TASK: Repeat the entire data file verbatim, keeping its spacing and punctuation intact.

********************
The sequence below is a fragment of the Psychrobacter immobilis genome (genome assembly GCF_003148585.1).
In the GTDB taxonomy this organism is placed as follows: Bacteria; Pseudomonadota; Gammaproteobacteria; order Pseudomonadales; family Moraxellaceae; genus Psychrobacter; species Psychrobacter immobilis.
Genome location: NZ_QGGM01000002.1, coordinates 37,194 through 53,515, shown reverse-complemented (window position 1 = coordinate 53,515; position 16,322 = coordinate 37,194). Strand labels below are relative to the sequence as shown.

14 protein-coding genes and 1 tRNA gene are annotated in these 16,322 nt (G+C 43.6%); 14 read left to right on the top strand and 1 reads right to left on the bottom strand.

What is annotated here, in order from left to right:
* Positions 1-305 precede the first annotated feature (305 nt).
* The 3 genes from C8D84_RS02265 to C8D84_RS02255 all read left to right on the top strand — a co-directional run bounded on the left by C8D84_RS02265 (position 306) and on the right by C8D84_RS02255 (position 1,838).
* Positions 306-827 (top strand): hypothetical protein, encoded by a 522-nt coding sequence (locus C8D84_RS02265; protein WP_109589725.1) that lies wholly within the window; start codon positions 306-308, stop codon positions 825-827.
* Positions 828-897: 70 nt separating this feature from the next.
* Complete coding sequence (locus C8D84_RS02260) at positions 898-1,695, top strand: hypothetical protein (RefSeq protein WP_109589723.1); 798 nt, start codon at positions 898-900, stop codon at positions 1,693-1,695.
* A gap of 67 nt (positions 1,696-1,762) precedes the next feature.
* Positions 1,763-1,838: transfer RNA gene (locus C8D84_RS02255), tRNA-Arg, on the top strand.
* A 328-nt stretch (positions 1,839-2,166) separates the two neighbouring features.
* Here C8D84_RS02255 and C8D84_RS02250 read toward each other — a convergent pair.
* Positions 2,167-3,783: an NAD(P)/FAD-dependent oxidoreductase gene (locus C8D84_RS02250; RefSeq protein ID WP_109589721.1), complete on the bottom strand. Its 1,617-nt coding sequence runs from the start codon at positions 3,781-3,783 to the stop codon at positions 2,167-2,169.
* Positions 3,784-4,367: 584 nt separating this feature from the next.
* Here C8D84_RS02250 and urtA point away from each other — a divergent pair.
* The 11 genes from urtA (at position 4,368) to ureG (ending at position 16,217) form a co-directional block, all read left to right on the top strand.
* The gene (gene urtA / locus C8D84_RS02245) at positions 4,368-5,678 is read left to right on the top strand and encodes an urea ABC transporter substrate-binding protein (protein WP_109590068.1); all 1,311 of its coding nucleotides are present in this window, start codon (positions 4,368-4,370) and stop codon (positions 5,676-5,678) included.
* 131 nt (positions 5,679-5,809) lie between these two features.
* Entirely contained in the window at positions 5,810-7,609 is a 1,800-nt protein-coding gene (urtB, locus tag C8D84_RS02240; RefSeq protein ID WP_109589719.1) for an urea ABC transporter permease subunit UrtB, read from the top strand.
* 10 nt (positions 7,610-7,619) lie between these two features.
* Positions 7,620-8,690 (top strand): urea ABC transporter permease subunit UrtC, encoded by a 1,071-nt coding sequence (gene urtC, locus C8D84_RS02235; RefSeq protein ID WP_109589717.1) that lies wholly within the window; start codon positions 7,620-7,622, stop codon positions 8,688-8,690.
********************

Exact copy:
The sequence below is a fragment of the Psychrobacter immobilis genome (genome assembly GCF_003148585.1).
In the GTDB taxonomy this organism is placed as follows: Bacteria; Pseudomonadota; Gammaproteobacteria; order Pseudomonadales; family Moraxellaceae; genus Psychrobacter; species Psychrobacter immobilis.
Genome location: NZ_QGGM01000002.1, coordinates 37,194 through 53,515, shown reverse-complemented (window position 1 = coordinate 53,515; position 16,322 = coordinate 37,194). Strand labels below are relative to the sequence as shown.

14 protein-coding genes and 1 tRNA gene are annotated in these 16,322 nt (G+C 43.6%); 14 read left to right on the top strand and 1 reads right to left on the bottom strand.

What is annotated here, in order from left to right:
* Positions 1-305 precede the first annotated feature (305 nt).
* The 3 genes from C8D84_RS02265 to C8D84_RS02255 all read left to right on the top strand — a co-directional run bounded on the left by C8D84_RS02265 (position 306) and on the right by C8D84_RS02255 (position 1,838).
* Positions 306-827 (top strand): hypothetical protein, encoded by a 522-nt coding sequence (locus C8D84_RS02265; protein WP_109589725.1) that lies wholly within the window; start codon positions 306-308, stop codon positions 825-827.
* Positions 828-897: 70 nt separating this feature from the next.
* Complete coding sequence (locus C8D84_RS02260) at positions 898-1,695, top strand: hypothetical protein (RefSeq protein WP_109589723.1); 798 nt, start codon at positions 898-900, stop codon at positions 1,693-1,695.
* A gap of 67 nt (positions 1,696-1,762) precedes the next feature.
* Positions 1,763-1,838: transfer RNA gene (locus C8D84_RS02255), tRNA-Arg, on the top strand.
* A 328-nt stretch (positions 1,839-2,166) separates the two neighbouring features.
* Here C8D84_RS02255 and C8D84_RS02250 read toward each other — a convergent pair.
* Positions 2,167-3,783: an NAD(P)/FAD-dependent oxidoreductase gene (locus C8D84_RS02250; RefSeq protein ID WP_109589721.1), complete on the bottom strand. Its 1,617-nt coding sequence runs from the start codon at positions 3,781-3,783 to the stop codon at positions 2,167-2,169.
* Positions 3,784-4,367: 584 nt separating this feature from the next.
* Here C8D84_RS02250 and urtA point away from each other — a divergent pair.
* The 11 genes from urtA (at position 4,368) to ureG (ending at position 16,217) form a co-directional block, all read left to right on the top strand.
* The gene (gene urtA / locus C8D84_RS02245) at positions 4,368-5,678 is read left to right on the top strand and encodes an urea ABC transporter substrate-binding protein (protein WP_109590068.1); all 1,311 of its coding nucleotides are present in this window, start codon (positions 4,368-4,370) and stop codon (positions 5,676-5,678) included.
* 131 nt (positions 5,679-5,809) lie between these two features.
* Entirely contained in the window at positions 5,810-7,609 is a 1,800-nt protein-coding gene (urtB, locus tag C8D84_RS02240; RefSeq protein ID WP_109589719.1) for an urea ABC transporter permease subunit UrtB, read from the top strand.
* 10 nt (positions 7,610-7,619) lie between these two features.
* Positions 7,620-8,690 (top strand): urea ABC transporter permease subunit UrtC, encoded by a 1,071-nt coding sequence (gene urtC, locus C8D84_RS02235; RefSeq protein ID WP_109589717.1) that lies wholly within the window; start codon positions 7,620-7,622, stop codon positions 8,688-8,690.